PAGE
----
A handy National Express bus runs between Heathrow, Gatwick, Stansted, and Luton airports — easier than having to cut through the center of London — although traffic can be bad and can increase travel times.
Buses between Heathrow Airport and…
- Gatwick Airport: £25, 1–6/hour, about 1.5 hours — but allow at least three hours between flights
- Stansted Airport: £27, 1–2/hour direct, 1.5 hours
- Luton Airport: £27, roughly hourly, 1 hour
Schiphol (SKIP-pol) Airport is located about 10 miles southwest of Amsterdam's city center. Like most of Holland, it is user-friendly and below sea level. With an appealing array of shops, eateries, and other time-killing opportunities, Schiphol is a fine place to arrive, depart, or change planes. A truly international airport, Schiphol has done away with Dutch — signs are in English only.
Though Schiphol officially has four terminals, it's really just one big building. You could walk it end to end in about 20 minutes (but allow some time to pass through security checkpoints between certain terminals). All terminals have ATMs, banks, shops, bars, and free Wi-Fi. An inviting shopping and eating zone called Holland Boulevard runs between Terminals 2 and 3.
The ABN/AMRO banks around the airport offer fair exchange rates (avoid the Travelex ATMs that charge a much higher exchange rate). Service Point, in Schiphol Plaza (also signed as "Arrivals Hall") at the end of the shopping mall near Terminal 4, is a useful all-purpose service counter that sells SIM cards, prints tickets, and ships packages (daily 7:00–22:00).
Convenient luggage lockers are at various points around the airport — allowing you to leave your bag here on a lengthy layover (both short- and long-term lockers, cash and cards accepted; biggest bank of lockers near the train station at Schiphol Plaza).
If you have extra time at Schiphol, check out the Rijksmuseum Schiphol, a little art gallery and museum store on Holland Boulevard, the lively shopping/eating zone between Lounges 2 and 3. The Rijksmuseum loans a dozen or so of its minor masterpieces from the Dutch Golden Age to this unique airport museum, including actual Dutch Masters (free, always open, gift stop good for last-minute gifts).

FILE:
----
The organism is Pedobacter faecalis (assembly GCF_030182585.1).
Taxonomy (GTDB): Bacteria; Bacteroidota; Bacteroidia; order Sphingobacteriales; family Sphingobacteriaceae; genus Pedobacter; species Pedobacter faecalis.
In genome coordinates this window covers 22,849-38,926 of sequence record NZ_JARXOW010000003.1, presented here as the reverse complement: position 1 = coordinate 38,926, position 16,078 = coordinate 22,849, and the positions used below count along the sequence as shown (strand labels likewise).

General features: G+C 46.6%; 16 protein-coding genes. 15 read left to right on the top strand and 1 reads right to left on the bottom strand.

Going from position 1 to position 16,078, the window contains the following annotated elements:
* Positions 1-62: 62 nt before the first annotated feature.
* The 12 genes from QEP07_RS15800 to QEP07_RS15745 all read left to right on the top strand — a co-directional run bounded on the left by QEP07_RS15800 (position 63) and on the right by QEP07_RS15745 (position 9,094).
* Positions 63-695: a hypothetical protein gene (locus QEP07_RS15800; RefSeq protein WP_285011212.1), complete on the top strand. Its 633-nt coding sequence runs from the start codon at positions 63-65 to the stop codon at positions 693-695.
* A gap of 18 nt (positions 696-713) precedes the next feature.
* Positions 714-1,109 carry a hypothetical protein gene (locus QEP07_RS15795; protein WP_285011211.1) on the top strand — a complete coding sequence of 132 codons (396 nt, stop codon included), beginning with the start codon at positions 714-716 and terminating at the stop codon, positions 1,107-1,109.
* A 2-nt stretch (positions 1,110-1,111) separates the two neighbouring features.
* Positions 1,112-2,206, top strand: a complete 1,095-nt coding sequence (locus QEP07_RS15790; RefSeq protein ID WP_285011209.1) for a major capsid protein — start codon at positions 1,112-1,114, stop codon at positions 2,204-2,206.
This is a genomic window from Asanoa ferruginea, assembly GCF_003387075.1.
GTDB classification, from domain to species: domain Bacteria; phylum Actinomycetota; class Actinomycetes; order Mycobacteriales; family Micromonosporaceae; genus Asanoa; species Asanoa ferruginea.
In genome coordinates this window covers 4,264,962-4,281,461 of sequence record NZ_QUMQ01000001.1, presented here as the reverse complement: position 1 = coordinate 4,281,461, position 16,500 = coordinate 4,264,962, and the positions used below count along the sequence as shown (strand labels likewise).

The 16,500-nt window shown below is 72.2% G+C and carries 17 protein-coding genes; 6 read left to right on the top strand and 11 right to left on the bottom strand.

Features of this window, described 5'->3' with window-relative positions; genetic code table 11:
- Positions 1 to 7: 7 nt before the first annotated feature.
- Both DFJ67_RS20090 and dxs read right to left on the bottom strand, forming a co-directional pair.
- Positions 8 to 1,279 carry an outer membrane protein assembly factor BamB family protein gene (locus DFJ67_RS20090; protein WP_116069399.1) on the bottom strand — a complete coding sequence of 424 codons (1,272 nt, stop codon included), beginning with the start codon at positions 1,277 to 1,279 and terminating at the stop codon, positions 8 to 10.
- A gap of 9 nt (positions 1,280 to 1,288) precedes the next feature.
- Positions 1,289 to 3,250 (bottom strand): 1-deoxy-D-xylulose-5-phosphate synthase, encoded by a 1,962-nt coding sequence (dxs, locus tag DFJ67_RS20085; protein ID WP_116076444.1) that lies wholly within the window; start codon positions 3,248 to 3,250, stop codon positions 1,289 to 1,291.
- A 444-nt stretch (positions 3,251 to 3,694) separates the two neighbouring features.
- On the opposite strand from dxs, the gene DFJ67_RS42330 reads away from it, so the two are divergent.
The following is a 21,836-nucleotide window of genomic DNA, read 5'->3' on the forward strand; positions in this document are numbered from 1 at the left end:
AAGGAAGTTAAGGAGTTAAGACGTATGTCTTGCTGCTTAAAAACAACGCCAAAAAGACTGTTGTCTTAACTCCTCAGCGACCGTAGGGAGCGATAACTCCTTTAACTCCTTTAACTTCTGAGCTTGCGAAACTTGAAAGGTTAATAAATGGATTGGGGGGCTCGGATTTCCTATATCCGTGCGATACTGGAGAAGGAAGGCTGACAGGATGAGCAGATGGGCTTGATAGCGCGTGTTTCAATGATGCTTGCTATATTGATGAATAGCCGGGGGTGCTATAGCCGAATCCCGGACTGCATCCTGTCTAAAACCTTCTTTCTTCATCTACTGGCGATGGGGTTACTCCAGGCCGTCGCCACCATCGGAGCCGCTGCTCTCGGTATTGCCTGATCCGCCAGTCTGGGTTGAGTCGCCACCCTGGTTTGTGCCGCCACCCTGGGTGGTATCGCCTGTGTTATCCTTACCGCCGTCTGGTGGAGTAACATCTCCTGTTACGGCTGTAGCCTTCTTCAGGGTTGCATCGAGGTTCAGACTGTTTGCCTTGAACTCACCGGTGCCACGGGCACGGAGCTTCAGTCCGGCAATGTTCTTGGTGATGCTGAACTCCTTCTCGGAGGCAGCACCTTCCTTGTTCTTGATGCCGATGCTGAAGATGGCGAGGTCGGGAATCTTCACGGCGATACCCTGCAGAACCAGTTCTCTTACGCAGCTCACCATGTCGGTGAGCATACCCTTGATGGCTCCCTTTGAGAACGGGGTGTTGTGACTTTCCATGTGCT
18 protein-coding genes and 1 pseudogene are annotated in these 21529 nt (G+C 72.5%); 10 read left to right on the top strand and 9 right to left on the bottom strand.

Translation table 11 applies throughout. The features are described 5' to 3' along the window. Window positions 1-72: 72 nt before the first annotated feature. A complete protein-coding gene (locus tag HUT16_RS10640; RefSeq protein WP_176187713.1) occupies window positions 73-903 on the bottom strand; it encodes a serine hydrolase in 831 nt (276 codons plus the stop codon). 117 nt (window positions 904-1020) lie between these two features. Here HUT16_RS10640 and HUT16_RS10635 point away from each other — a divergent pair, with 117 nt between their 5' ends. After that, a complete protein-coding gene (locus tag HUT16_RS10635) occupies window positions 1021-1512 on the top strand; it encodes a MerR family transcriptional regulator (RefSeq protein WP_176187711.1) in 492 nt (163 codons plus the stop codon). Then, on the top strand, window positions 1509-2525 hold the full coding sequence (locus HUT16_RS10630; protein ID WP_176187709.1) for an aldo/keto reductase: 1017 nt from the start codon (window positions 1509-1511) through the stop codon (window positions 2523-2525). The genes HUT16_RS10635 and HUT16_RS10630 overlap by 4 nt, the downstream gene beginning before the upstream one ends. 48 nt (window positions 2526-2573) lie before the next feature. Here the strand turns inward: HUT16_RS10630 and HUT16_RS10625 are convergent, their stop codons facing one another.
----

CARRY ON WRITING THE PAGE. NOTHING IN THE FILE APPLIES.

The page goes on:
Or, to escape the airport crowds, follow signs for the Panorama Terrace to the third floor of Terminal 2, where you'll find a quieter, full-of-locals cafeteria, a kids' play area, and a view terrace where you can watch planes come and go while you nurse a coffee. If you plan to visit the terrace on arrival, stop there before you pass through customs.
Getting into the City Center
Direct, frequent trains to Amsterdam's Centraal Station, the fastest and cheapest option into town, make a quick visit to the city center worth considering (4–6/hour, 20 minutes each way, €5.30 each way, shortest lines at ticket machines near baggage claim). Ticket machines accept coins and chip-and-PIN credit cards (start the no-brainer transaction by pressing "I want to go to Amsterdam Centraal"). When traveling from Amsterdam Central to Schiphol, trains generally leave every 15 minutes from track 14a.
Taxis cost about €50 one-way to downtown Amsterdam; Uber serves the airport for about €30. The pickup spot is just outside the car-rental offices in Schiphol Plaza.
Frankfurt's airport (Flughafen), just a few stops by S-Bahn from the city center, has its own long-distance train station, which makes it a snap to connect from a flight to other German cities.
There are two separate terminals (know your terminal — check your ticket or the airport website). Terminal 1, a multi-level maze of check-in counters and shops, is linked to the train station. Terminal 2 is small and quiet, with few services. A Skytrain connects the two terminals in less than five minutes. Pick up the free brochure Your Airport Guide for a map and detailed information.
The airport has three pay baggage-storage desks (Gepäckaufbewahrung; the branch in Terminal 1B, level 1 is open 24 hours). There is a post office (in Terminal 1B, level 1), a pharmacy (in Terminal 1B, level 2, and also in Terminal 2), a 24-hour medical clinic (on level 1 between terminals 1B and 1C), public showers (Terminal 1B, level 2, near the pharmacy, €6, shampoo and towel included), and expensive Wi-Fi (for free Wi-Fi, try Starbucks in the long-distance train station). A good-sized, fairly priced Tegut supermarket is handy for last-minute shopping for European treats (Terminal 1C, level 0; tricky to find: Go down the escalators from the underpass on level 1 between terminals 1B and 1C, or up the escalators from train platforms 1–3). Take advantage of the luggage carts, ingeniously designed to ride on the airport's escalators (and up to, but not into, the Skytrain; €2 deposit refunded when you return your cart). Heed the instructions on the carts and at the escalator entrances. There are customs desks in both terminals for VAT refunds (daily 7:00–21:00; after hours, ask the information desk to page a customs officer for you). There's even McBeer at three McDonald's; one allegedly is among Europe's largest. (McWelcome to Germany.) Long-distance trains leave from the airport's Fernbahnhof (platforms 4–7).